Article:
John Carter and the bright red history of Mars as a sci-fi Muse


From the LA Times:  It was 100 years ago last month that author Edgar Rice Burroughs introduced the character of John Carter — an ornery Confederate soldier, mysteriously transported to Mars, who tangles with green men, and then red ones, from an ancient civilization. Over that century, Mars has been rivaled only by our moon when it comes to off-planet fantasies, and it’s maintained a mystique with no heavenly rivals.

On the page and on the screen, our cosmic neighbor has been spun every way imaginable: “The Martian Chronicles,” “My Favorite Martian” and “Total Recall.” The list is growing in another direction as video games such as Red Faction and Doom draw audiences into the Red Planet’s gravitational pull.

Disney’s just-released “John Carter” film, a tale of epic fantasy directed by Andrew Stanton at considerable expense, comes after centuries of Martian fascination. “Mars has this secret, sneaky, almost mystical pull on people’s imagination,” says Kim Stanley Robinson, the Central California science-fiction writer who’s penned several important Mars novels.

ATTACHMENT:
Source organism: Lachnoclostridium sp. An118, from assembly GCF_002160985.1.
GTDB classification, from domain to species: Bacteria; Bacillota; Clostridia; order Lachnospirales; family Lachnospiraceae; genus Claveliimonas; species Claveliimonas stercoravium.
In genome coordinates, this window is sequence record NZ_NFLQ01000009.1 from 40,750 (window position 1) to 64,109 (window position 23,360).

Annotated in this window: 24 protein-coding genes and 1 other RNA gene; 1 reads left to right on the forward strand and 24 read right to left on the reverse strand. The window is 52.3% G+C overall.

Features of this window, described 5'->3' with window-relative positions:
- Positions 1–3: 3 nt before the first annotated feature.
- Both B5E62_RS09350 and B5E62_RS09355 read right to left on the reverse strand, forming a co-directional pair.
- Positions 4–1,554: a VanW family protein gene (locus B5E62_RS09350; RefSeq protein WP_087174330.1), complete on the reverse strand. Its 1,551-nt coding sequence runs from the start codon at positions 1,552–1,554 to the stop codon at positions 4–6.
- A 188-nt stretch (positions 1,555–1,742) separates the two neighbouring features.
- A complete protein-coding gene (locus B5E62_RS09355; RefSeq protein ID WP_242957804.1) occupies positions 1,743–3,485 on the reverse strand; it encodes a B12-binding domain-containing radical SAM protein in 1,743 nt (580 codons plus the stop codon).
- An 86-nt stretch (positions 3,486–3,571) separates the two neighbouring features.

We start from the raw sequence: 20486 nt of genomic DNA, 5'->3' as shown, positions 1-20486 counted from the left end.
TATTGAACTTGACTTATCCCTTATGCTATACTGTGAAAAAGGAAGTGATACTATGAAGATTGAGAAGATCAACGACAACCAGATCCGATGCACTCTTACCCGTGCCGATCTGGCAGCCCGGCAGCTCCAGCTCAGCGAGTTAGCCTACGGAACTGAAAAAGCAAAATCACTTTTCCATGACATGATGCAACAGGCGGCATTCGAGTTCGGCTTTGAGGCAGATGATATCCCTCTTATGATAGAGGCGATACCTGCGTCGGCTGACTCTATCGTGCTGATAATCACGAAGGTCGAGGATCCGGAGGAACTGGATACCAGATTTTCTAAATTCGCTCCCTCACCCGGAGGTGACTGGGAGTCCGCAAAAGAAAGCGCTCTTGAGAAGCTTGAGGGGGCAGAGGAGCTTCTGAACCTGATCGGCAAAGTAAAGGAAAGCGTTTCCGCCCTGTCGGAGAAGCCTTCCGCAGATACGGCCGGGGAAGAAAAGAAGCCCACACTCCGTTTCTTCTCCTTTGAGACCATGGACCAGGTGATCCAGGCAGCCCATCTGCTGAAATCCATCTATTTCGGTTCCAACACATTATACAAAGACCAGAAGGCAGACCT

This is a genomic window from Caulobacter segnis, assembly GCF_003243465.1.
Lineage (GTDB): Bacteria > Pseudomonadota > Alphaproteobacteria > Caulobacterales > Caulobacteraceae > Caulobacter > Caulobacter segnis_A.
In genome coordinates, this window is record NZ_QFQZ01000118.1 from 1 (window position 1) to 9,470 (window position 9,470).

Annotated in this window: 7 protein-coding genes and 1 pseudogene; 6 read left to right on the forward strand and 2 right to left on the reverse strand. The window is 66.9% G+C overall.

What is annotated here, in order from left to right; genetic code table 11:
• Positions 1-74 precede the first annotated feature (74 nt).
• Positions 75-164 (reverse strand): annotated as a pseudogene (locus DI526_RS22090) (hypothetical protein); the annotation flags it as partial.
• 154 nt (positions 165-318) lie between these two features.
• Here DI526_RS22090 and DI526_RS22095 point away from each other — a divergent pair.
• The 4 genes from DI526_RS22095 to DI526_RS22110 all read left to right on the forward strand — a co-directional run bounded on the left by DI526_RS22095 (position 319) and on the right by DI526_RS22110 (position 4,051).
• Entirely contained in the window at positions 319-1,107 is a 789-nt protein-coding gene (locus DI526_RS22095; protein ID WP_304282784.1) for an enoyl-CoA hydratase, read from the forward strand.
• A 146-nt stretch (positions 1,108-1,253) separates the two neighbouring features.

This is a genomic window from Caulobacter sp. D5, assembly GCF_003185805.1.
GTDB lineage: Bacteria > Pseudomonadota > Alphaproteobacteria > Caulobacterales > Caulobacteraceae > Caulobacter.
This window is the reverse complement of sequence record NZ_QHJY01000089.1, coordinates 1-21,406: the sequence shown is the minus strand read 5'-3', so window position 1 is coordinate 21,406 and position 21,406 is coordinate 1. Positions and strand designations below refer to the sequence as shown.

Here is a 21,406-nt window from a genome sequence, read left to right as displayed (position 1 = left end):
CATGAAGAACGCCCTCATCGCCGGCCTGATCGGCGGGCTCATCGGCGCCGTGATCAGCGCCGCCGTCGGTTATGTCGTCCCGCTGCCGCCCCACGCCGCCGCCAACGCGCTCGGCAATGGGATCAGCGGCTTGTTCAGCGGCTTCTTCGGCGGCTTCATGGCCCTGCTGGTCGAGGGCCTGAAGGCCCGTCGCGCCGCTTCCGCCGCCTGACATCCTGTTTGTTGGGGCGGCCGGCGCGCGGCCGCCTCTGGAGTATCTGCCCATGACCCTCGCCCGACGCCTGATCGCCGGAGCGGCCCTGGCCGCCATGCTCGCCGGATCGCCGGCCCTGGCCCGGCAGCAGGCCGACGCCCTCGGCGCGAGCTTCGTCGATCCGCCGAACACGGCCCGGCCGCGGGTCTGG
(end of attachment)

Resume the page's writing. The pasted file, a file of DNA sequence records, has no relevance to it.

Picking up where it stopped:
For thousands of years, Mars has stood out: It’s one of the brightest objects in the night sky, and its orbit seems, from Earth’s point of view, eccentric. (It goes into what’s called retrograde, in which it appears to go backward, every two years.) And, after all, it’s red.

But in the last century and a half or so, fascination with Mars has taken on a very specific cast: It’s been deemed a sister planet where we daydream about a friendly, industrious populace, as well as the place from which we’re most likely to dread invasion. Carl Sagan called it “a kind of mythic arena, onto which we have projected our Earthly hopes and fears.”

The Red Planet has provoked countless movies. In some of the best — and worst — it doesn’t show up at all, or only fleetingly, serving instead as the launching pad for belligerent aliens who invade Earth. That’s the case with the “War of the Worlds” films — both the ’53 Byron Haskin original and Steven Spielberg’s 2005 adaptation — as well as numerous Cold War-inspired B-movies such as “Invaders From Mars,” the kind of film that inspired Tim Burton’s parody “Mars Attacks!”

Read the full article at LA Times Hero Complex

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